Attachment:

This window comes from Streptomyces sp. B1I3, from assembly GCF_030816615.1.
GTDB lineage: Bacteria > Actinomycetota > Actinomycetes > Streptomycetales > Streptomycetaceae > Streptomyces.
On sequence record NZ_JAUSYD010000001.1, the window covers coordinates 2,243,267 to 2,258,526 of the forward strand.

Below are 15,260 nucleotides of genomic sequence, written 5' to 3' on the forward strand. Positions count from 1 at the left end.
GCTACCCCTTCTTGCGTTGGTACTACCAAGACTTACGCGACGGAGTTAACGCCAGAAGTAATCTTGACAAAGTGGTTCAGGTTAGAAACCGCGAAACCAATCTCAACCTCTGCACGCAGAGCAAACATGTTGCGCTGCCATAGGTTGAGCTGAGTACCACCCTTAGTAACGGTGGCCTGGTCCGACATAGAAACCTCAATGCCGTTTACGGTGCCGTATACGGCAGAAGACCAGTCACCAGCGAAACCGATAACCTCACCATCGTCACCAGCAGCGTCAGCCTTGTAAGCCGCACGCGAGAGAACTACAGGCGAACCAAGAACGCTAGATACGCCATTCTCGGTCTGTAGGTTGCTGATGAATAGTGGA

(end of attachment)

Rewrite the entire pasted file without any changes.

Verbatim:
This window comes from Streptomyces sp. B1I3, from assembly GCF_030816615.1.
GTDB lineage: Bacteria > Actinomycetota > Actinomycetes > Streptomycetales > Streptomycetaceae > Streptomyces.
On sequence record NZ_JAUSYD010000001.1, the window covers coordinates 2,243,267 to 2,258,526 of the forward strand.

Below are 15,260 nucleotides of genomic sequence, written 5' to 3' on the forward strand. Positions count from 1 at the left end.
GCTACCCCTTCTTGCGTTGGTACTACCAAGACTTACGCGACGGAGTTAACGCCAGAAGTAATCTTGACAAAGTGGTTCAGGTTAGAAACCGCGAAACCAATCTCAACCTCTGCACGCAGAGCAAACATGTTGCGCTGCCATAGGTTGAGCTGAGTACCACCCTTAGTAACGGTGGCCTGGTCCGACATAGAAACCTCAATGCCGTTTACGGTGCCGTATACGGCAGAAGACCAGTCACCAGCGAAACCGATAACCTCACCATCGTCACCAGCAGCGTCAGCCTTGTAAGCCGCACGCGAGAGAACTACAGGCGAACCAAGAACGCTAGATACGCCATTCTCGGTCTGTAGGTTGCTGATGAATAGTGGA